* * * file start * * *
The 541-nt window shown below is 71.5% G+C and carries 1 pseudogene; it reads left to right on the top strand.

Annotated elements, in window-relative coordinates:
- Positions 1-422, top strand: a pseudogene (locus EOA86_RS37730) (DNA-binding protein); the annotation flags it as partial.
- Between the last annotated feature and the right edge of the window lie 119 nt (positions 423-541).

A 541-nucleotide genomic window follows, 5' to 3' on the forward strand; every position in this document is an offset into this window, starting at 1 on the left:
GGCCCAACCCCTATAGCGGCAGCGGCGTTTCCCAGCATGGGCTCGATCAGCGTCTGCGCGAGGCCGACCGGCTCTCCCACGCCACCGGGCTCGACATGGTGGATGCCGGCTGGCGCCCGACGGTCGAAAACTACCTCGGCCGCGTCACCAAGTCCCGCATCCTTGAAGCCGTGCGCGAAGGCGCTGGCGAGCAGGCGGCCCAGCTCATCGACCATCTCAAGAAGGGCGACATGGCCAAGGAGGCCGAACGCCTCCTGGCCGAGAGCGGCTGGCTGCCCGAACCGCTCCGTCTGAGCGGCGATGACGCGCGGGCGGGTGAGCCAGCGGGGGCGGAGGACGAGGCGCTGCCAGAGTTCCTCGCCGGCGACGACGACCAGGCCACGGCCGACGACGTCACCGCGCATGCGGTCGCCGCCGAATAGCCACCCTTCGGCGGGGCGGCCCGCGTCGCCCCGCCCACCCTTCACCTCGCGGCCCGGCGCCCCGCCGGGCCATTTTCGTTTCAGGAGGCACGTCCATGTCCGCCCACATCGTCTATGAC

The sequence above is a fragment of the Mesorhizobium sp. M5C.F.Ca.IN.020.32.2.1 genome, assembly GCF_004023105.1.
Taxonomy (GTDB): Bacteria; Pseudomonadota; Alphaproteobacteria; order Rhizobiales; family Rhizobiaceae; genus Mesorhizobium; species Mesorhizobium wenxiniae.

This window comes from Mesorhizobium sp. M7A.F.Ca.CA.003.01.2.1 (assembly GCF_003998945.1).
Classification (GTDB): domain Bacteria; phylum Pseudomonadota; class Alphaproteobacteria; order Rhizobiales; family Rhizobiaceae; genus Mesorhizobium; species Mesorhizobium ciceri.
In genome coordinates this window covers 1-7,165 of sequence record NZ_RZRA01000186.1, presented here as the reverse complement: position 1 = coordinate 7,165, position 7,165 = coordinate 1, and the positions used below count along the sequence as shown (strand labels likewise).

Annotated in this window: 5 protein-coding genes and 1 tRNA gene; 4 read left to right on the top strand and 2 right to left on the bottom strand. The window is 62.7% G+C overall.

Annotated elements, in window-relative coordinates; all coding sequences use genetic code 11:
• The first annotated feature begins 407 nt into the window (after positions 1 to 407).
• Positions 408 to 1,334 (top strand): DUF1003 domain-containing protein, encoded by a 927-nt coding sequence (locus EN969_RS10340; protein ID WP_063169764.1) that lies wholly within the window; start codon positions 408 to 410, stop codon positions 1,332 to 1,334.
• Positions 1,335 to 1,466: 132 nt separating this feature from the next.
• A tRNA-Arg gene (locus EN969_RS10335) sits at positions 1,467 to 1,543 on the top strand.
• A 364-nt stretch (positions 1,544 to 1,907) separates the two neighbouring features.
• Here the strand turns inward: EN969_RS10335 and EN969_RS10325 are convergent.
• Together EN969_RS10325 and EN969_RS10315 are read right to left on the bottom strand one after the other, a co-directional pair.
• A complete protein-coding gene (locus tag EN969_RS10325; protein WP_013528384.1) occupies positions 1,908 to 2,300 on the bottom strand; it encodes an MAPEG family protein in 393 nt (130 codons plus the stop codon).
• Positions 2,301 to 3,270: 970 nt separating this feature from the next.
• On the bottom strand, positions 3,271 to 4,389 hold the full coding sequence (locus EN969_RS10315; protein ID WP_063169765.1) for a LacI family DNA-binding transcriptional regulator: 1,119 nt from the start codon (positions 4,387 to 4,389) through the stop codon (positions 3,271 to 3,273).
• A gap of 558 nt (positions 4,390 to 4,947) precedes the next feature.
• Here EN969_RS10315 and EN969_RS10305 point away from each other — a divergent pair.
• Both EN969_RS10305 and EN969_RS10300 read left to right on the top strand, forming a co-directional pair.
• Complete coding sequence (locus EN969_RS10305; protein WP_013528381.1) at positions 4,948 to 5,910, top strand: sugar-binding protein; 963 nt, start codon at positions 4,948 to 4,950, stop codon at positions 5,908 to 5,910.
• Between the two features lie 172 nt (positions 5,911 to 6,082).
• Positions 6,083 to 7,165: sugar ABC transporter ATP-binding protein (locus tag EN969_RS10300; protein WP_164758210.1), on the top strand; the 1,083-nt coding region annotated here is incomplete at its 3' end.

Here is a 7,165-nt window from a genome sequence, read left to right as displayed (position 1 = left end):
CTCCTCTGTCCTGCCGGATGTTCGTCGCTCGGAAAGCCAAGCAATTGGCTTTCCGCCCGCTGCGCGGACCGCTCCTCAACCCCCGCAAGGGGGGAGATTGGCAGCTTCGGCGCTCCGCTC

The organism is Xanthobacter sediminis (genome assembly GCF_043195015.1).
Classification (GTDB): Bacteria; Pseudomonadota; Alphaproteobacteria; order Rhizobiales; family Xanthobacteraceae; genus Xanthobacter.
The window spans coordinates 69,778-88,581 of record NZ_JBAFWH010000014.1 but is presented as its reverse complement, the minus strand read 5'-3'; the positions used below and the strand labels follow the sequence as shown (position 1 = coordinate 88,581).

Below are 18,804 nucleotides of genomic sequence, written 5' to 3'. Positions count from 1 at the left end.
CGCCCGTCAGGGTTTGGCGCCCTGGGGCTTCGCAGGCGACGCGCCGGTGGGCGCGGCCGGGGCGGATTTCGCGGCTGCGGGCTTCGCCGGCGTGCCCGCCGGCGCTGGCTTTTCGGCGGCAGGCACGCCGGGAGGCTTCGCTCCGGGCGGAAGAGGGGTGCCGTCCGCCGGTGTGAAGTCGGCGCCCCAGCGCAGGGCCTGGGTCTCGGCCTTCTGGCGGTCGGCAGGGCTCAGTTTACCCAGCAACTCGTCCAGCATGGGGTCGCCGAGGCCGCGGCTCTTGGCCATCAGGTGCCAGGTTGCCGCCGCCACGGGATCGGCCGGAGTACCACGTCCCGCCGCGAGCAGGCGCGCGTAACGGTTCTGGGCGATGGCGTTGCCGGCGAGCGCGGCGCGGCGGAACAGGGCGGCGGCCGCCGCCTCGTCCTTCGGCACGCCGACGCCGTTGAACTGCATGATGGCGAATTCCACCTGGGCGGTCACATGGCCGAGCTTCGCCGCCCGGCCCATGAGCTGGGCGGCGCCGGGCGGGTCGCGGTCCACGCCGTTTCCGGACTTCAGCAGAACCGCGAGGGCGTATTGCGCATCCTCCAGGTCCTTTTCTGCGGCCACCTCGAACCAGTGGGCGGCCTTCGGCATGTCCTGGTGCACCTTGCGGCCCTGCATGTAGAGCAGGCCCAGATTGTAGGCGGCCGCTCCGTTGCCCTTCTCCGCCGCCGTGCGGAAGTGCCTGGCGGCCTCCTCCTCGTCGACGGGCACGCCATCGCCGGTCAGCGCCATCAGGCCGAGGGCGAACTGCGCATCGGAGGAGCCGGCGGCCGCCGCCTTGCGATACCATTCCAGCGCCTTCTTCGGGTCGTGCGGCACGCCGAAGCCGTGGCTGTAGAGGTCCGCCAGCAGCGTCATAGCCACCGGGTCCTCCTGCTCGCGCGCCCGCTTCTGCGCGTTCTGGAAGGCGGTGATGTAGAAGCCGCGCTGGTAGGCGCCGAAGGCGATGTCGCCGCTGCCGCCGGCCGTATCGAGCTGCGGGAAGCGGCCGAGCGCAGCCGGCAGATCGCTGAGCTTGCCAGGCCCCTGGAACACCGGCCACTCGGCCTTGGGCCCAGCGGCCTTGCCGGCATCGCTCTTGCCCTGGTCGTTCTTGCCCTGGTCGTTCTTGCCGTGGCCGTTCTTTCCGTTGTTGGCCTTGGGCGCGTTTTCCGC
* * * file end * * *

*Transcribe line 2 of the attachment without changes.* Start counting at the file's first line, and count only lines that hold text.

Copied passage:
Annotated elements, in window-relative coordinates: